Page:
A. Sutherland - AncientPages.com - About 2,500 years ago, a unique culture of Fremont Indians began to develop in Utah and parts of Nevada, Idaho, and Colorado.
The culture received its name from the Fremont River Valley, Utah, where these people lived and reached as far as Cedar City.
Their culture was first defined in 1931 by a young Harvard anthropology student, Noel Morss, who worked along the Fremont River in south-central Utah
Social Structure, Diet, And Challenging Life
The Fremont Indians often lived in rugged places but knew how to adapt to the environment. They were closely tied to nature and its changes, so they had to be flexible and adaptive to modify their way of life quickly.
Their social structure was probably composed of small, loosely organized bands or larger villages consisting of several families living in natural rock shelters and pit houses dug into the ground and covered with a brush roof.
They hunted with a bow and arrow and gathered and grew corn and beans. They also ate native plants such as pinyon nuts, rice grass, berries, bulbs, and tubers.
Artifacts That Distinguished The Fremont Indians From Others
Unlike the fiber sandals used by the Anasazi, the Fremont made moccasins from the lower-leg hide of large animals, such as deer, bighorn sheep, or bison.
Pilling Figurines, unfired clay Fremont figurines, on display in the College of Eastern Utah Prehistoric Museum. Image credit: Brian Lee (Markarian421) - CC BY-SA 3.0
Also, their basketry, the so-called "one-rod-and-bundle," was unique because the Fremont people used milkweed, willow, yucca, and other native fibers to make baskets.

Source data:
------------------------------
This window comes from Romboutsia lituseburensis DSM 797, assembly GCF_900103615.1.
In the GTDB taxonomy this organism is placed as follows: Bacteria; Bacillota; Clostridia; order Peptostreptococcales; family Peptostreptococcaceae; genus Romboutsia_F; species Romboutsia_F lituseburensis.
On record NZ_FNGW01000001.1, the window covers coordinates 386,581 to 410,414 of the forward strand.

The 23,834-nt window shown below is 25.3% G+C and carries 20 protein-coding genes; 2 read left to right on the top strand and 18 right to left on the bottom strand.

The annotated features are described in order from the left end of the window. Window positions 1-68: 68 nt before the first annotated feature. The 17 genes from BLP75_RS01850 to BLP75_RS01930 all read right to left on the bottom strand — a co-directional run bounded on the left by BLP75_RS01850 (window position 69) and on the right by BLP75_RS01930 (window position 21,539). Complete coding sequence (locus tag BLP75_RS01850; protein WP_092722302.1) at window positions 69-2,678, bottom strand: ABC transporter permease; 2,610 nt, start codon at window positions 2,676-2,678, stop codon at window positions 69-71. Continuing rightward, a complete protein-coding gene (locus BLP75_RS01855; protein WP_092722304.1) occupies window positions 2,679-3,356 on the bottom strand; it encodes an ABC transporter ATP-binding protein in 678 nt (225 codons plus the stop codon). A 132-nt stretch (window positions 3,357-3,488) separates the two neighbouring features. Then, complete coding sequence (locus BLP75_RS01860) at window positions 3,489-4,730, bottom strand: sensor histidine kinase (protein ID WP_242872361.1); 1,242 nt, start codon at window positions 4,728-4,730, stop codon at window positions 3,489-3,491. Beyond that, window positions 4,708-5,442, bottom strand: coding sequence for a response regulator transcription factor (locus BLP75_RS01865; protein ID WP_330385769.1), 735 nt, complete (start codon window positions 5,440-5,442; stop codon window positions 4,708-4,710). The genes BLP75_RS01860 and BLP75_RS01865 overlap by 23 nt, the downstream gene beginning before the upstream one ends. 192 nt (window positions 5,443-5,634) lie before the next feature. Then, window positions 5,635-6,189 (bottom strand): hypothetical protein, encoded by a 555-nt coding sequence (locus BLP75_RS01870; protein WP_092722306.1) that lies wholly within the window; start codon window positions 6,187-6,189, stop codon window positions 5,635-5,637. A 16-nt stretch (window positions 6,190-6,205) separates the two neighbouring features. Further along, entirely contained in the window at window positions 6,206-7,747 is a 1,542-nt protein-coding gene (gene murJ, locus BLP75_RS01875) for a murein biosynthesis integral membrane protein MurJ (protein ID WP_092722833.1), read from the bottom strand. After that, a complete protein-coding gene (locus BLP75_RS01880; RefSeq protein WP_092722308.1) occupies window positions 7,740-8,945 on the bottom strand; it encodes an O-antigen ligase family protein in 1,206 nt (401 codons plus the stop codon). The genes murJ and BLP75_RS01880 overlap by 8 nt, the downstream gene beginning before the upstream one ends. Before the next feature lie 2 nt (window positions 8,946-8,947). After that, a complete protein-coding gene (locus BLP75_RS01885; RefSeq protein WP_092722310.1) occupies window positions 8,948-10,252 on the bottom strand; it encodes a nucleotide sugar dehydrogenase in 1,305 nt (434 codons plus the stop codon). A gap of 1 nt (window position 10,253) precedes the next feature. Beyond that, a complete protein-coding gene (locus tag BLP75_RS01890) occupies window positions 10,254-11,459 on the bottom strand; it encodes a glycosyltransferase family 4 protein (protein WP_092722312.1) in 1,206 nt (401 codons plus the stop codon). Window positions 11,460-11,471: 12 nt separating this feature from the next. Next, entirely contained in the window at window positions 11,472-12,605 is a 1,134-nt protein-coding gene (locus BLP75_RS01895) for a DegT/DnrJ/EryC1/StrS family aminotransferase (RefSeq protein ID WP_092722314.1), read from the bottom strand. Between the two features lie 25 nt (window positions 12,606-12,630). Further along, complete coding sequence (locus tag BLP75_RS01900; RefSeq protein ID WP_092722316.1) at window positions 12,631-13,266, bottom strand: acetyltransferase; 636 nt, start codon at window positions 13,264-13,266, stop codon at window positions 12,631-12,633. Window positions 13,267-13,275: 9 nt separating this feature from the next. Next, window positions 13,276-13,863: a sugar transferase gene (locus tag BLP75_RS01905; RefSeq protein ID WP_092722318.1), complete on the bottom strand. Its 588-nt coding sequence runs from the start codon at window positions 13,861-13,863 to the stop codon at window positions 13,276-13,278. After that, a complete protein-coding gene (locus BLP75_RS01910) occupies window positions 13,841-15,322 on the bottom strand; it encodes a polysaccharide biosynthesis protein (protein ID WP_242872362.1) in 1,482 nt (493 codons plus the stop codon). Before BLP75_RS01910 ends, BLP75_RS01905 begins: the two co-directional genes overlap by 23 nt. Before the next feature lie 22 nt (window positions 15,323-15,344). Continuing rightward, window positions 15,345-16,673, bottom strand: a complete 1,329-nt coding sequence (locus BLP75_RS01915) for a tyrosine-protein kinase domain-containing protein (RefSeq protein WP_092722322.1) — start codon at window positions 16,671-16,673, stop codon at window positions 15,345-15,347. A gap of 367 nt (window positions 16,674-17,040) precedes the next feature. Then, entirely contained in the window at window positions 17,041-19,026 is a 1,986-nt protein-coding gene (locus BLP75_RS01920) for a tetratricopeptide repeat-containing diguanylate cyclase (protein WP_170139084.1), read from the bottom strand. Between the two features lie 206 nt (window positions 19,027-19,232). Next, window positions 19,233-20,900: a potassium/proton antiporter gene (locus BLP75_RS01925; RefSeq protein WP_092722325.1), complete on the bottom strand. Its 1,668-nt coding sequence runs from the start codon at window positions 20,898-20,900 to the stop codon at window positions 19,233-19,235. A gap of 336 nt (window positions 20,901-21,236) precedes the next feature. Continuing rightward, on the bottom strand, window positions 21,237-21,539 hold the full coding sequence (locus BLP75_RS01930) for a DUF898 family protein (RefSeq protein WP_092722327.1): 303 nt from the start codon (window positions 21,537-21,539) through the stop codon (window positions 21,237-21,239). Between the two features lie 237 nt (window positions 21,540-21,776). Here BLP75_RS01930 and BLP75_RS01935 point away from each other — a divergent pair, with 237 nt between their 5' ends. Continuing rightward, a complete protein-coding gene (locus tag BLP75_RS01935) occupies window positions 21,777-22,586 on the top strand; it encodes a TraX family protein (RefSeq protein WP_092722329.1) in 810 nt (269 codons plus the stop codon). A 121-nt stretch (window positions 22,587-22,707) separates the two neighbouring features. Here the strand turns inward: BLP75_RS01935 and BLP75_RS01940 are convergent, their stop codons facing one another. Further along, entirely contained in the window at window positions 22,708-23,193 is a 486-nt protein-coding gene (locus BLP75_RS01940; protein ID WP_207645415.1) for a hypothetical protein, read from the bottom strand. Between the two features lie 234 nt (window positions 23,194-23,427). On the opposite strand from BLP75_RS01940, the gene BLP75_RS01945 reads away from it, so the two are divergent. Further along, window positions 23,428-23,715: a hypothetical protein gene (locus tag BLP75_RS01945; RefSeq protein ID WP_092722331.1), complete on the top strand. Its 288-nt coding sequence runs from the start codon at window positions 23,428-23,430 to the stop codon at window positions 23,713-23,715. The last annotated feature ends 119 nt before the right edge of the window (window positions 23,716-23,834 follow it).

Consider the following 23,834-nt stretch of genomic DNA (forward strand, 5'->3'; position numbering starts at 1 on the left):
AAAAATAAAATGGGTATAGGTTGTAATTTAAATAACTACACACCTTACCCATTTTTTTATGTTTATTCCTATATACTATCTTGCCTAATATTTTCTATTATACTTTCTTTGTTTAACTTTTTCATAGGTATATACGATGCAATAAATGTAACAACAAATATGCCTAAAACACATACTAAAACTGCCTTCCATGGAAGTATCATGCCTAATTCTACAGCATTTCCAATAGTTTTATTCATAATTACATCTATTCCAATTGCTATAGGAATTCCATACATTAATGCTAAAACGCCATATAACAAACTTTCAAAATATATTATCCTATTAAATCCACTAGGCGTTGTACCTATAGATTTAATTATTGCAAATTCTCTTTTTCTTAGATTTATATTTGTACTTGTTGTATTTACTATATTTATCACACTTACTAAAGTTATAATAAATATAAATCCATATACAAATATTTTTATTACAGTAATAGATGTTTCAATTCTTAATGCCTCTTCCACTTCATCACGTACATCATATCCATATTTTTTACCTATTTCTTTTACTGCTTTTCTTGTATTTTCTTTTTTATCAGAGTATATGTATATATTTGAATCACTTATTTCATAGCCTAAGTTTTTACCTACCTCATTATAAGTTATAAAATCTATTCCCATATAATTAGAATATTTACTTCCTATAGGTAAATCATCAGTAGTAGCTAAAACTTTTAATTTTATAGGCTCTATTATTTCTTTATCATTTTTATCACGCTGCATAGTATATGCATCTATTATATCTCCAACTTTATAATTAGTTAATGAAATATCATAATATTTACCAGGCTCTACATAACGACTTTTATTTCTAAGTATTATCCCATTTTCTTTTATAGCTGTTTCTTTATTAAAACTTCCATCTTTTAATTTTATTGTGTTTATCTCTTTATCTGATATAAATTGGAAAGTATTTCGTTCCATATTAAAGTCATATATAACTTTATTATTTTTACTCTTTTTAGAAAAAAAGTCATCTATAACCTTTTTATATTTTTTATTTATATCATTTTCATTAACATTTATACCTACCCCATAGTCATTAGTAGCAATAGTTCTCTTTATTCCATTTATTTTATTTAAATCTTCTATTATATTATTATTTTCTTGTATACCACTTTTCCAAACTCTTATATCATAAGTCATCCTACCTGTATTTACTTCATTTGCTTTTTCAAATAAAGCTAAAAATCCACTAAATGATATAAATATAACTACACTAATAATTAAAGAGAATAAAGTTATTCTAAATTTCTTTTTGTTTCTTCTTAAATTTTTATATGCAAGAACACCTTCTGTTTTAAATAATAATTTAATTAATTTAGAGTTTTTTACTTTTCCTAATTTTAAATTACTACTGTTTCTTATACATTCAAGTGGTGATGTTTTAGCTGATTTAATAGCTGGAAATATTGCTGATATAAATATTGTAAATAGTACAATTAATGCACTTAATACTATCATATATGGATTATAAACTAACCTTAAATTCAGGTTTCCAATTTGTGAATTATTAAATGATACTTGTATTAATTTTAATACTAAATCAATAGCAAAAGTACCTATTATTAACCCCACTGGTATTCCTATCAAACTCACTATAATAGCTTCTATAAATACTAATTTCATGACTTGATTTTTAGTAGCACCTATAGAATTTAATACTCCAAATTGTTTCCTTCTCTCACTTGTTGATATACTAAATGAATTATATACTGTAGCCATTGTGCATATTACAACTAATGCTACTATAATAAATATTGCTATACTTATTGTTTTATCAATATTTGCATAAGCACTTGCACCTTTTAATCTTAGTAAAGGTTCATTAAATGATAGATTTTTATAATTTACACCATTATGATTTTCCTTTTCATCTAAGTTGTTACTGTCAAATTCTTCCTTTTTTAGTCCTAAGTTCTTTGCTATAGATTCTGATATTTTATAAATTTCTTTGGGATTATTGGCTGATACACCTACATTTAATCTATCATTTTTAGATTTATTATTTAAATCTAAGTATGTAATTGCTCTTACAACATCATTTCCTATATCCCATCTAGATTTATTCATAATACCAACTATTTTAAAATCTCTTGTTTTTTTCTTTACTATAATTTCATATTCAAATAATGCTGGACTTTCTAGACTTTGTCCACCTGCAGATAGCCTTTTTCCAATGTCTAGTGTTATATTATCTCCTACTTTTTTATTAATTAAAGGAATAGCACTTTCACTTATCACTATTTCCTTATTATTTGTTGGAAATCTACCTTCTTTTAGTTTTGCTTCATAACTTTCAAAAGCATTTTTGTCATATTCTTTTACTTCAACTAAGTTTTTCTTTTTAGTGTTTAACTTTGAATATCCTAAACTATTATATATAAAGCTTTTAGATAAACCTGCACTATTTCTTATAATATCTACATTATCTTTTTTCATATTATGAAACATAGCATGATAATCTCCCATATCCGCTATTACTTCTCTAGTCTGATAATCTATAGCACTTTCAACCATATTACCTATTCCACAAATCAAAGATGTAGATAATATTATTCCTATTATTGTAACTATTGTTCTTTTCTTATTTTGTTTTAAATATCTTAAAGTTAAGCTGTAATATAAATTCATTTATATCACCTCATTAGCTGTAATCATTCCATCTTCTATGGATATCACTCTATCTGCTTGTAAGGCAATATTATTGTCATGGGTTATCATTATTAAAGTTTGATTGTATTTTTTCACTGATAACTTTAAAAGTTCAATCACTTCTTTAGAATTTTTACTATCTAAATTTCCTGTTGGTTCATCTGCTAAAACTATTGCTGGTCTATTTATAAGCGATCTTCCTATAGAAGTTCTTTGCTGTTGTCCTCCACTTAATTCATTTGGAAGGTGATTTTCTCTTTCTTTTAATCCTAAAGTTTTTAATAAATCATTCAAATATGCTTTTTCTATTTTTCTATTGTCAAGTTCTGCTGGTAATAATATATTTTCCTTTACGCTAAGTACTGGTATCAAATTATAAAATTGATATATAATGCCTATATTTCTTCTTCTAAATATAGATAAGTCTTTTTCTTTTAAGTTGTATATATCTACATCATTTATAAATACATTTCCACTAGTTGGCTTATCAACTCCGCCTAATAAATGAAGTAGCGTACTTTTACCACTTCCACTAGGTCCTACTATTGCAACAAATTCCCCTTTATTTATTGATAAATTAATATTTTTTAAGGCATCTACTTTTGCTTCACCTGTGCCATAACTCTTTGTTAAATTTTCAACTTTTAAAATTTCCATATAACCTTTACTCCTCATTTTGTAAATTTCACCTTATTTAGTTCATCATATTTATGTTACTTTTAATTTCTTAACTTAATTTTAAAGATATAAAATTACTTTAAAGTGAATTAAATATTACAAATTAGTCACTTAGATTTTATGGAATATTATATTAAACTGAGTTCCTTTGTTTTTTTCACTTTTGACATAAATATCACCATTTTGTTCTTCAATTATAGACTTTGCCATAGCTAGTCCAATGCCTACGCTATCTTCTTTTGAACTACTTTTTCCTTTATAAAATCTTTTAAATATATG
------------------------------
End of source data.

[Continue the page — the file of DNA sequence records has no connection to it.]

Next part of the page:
Their tools, such as grinding stones, arrow points, and many others of this kind, were similar to those used by other tribes. Their pottery, however, was mostly gray wares with polished and very smooth surfaces or designs pinched into the clay.
Fremont pictographs and petroglyphs are famous. They depict trapezoidal figures with arms, legs, and fingers and are decorated with headdresses and necklaces; there are also animal-like figures such as deer, dogs, bighorn sheep, birds, snakes, and lizards.
About 1250 AD, artifacts of this unique culture began to disappear from the region. Among them are "one-rod-and-bundle basketry," thin-walled gray pottery, and curious small clay people figurines decorated with necklaces, ear bobs, clothing, hair, facial decorations, and anatomical decorations characteristics.
Fremont Indian's pottery State Park and Museum, Utah
The purpose of the figurines is still unknown, but the researchers suggested the artifacts may be associated with fertility or the Fremont people's religious rituals.
Later, the Fremont Culture and its artifacts began to decline about 1150 AD and ceased to exist by AD 1300. New people moved into Fremont territory, but what happened to the Fremont Indians is not entirely explained.
Was climate change responsible? Or were they killed or forced to leave their homes and find another place to live?
Written by – A. Sutherland AncientPages.com Staff Writer
Updated on July 20, 2022
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Expand for references
Simms S. R. Traces of Fremont
Utah History To Go
National Park Service